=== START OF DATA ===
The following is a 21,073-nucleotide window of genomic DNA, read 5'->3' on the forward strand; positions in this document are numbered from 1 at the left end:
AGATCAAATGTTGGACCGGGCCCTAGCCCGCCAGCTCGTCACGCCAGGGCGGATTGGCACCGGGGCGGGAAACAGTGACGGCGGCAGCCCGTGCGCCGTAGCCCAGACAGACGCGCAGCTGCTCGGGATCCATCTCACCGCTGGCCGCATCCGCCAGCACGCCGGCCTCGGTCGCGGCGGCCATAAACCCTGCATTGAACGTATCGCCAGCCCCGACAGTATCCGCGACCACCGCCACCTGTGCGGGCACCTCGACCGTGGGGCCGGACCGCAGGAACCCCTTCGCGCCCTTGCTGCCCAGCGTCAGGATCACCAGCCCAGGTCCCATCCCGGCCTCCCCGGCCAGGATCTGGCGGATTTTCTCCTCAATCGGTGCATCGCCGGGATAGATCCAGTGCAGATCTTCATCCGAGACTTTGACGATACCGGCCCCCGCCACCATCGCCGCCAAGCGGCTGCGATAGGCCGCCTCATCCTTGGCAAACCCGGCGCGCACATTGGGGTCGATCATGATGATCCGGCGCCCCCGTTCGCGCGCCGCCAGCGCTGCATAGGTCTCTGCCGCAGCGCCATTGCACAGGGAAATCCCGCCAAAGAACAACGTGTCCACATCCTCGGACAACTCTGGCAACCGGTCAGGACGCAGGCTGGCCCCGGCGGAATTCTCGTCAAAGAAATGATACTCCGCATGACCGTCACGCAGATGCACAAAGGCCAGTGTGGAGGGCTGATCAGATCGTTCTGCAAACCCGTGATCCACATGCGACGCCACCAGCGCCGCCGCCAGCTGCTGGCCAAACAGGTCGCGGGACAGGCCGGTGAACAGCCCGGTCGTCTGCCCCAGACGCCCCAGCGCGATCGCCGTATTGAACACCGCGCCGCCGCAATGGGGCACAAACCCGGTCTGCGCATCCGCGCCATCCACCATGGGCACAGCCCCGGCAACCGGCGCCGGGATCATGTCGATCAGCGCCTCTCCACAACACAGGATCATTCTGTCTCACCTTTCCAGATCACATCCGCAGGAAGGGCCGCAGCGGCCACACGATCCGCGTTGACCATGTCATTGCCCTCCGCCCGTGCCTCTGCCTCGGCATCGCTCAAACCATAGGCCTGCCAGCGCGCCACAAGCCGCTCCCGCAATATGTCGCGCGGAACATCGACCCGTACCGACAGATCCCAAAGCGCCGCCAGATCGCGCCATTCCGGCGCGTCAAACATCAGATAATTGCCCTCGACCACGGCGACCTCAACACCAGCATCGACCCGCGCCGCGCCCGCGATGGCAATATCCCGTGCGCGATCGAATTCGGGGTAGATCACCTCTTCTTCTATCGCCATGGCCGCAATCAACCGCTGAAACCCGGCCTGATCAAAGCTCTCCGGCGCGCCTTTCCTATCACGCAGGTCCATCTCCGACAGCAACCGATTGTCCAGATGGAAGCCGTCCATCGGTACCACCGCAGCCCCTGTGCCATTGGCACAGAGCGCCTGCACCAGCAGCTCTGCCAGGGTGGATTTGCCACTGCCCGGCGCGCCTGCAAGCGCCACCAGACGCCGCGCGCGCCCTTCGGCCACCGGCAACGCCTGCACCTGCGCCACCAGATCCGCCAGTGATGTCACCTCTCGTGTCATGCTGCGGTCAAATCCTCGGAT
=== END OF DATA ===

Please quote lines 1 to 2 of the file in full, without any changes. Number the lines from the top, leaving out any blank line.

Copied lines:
The following is a 21,073-nucleotide window of genomic DNA, read 5'->3' on the forward strand; positions in this document are numbered from 1 at the left end:
AGATCAAATGTTGGACCGGGCCCTAGCCCGCCAGCTCGTCACGCCAGGGCGGATTGGCACCGGGGCGGGAAACAGTGACGGCGGCAGCCCGTGCGCCGTAGCCCAGACAGACGCGCAGCTGCTCGGGATCCATCTCACCGCTGGCCGCATCCGCCAGCACGCCGGCCTCGGTCGCGGCGGCCATAAACCCTGCATTGAACGTATCGCCAGCCCCGACAGTATCCGCGACCACCGCCACCTGTGCGGGCACCTCGACCGTGGGGCCGGACCGCAGGAACCCCTTCGCGCCCTTGCTGCCCAGCGTCAGGATCACCAGCCCAGGTCCCATCCCGGCCTCCCCGGCCAGGATCTGGCGGATTTTCTCCTCAATCGGTGCATCGCCGGGATAGATCCAGTGCAGATCTTCATCCGAGACTTTGACGATACCGGCCCCCGCCACCATCGCCGCCAAGCGGCTGCGATAGGCCGCCTCATCCTTGGCAAACCCGGCGCGCACATTGGGGTCGATCATGATGATCCGGCGCCCCCGTTCGCGCGCCGCCAGCGCTGCATAGGTCTCTGCCGCAGCGCCATTGCACAGGGAAATCCCGCCAAAGAACAACGTGTCCACATCCTCGGACAACTCTGGCAACCGGTCAGGACGCAGGCTGGCCCCGGCGGAATTCTCGTCAAAGAAATGATACTCCGCATGACCGTCACGCAGATGCACAAAGGCCAGTGTGGAGGGCTGATCAGATCGTTCTGCAAACCCGTGATCCACATGCGACGCCACCAGCGCCGCCGCCAGCTGCTGGCCAAACAGGTCGCGGGACAGGCCGGTGAACAGCCCGGTCGTCTGCCCCAGACGCCCCAGCGCGATCGCCGTATTGAACACCGCGCCGCCGCAATGGGGCACAAACCCGGTCTGCGCATCCGCGCCATCCACCATGGGCACAGCCCCGGCAACCGGCGCCGGGATCATGTCGATCAGCGCCTCTCCACAACACAGGATCATTCTGTCTCACCTTTCCAGATCACATCCGCAGGAAGGGCCGCAGCGGCCACACGATCCGCGTTGACCATGTCATTGCCCTCCGCCCGTGCCTCTGCCTCGGCATCGCTCAAACCATAGGCCTGCCAGCGCGCCACAAGCCGCTCCCGCAATATGTCGCGCGGAACATCGACCCGTACCGACAGATCCCAAAGCGCCGCCAGATCGCGCCATTCCGGCGCGTCAAACATCAGATAATTGCCCTCGACCACGGCGACCTCAACACCAGCATCGACCCGCGCCGCGCCCGCGATGGCAATATCCCGTGCGCGATCGAATTCGGGGTAGATCACCTCTTCTTCTATCGCCATGGCCGCAATCAACCGCTGAAACCCGGCCTGATCAAAGCTCTCCGGCGCGCCTTTCCTATCACGCAGGTCCATCTCCGACAGCAACCGATTGTCCAGATGGAAGCCGTCCATCGGTACCACCGCAGCCCCTGTGCCATTGGCACAGAGCGCCTGCACCAGCAGCTCTGCCAGGGTGGATTTGCCACTGCCCGGCGCGCCTGCAAGCGCCACCAGACGCCGCGCGCGCCCTTCGGCCACCGGCAACGCCTGCACCTGCGCCACCAGATCCGCCAGTGATGTCACCTCTCGTGTCATGCTGCGGTCAAATCCTCGGAT